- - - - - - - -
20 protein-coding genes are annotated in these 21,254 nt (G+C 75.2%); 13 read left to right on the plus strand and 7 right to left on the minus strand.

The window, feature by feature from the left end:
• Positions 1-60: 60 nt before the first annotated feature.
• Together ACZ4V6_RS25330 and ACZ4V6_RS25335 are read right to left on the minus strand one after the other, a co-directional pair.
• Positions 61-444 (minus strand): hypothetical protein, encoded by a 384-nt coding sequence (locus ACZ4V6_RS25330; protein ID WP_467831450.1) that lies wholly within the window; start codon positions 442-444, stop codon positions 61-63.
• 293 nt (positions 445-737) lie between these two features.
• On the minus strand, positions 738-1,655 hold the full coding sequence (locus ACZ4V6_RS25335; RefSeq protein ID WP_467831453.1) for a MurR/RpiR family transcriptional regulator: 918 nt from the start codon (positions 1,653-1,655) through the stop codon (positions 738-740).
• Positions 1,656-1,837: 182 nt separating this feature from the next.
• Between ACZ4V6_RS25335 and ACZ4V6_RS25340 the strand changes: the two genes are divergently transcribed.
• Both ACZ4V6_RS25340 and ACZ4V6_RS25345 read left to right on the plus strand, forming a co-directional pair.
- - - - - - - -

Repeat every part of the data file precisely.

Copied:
20 protein-coding genes are annotated in these 21,254 nt (G+C 75.2%); 13 read left to right on the plus strand and 7 right to left on the minus strand.

The window, feature by feature from the left end:
• Positions 1-60: 60 nt before the first annotated feature.
• Together ACZ4V6_RS25330 and ACZ4V6_RS25335 are read right to left on the minus strand one after the other, a co-directional pair.
• Positions 61-444 (minus strand): hypothetical protein, encoded by a 384-nt coding sequence (locus ACZ4V6_RS25330; protein ID WP_467831450.1) that lies wholly within the window; start codon positions 442-444, stop codon positions 61-63.
• 293 nt (positions 445-737) lie between these two features.
• On the minus strand, positions 738-1,655 hold the full coding sequence (locus ACZ4V6_RS25335; RefSeq protein ID WP_467831453.1) for a MurR/RpiR family transcriptional regulator: 918 nt from the start codon (positions 1,653-1,655) through the stop codon (positions 738-740).
• Positions 1,656-1,837: 182 nt separating this feature from the next.
• Between ACZ4V6_RS25335 and ACZ4V6_RS25340 the strand changes: the two genes are divergently transcribed.
• Both ACZ4V6_RS25340 and ACZ4V6_RS25345 read left to right on the plus strand, forming a co-directional pair.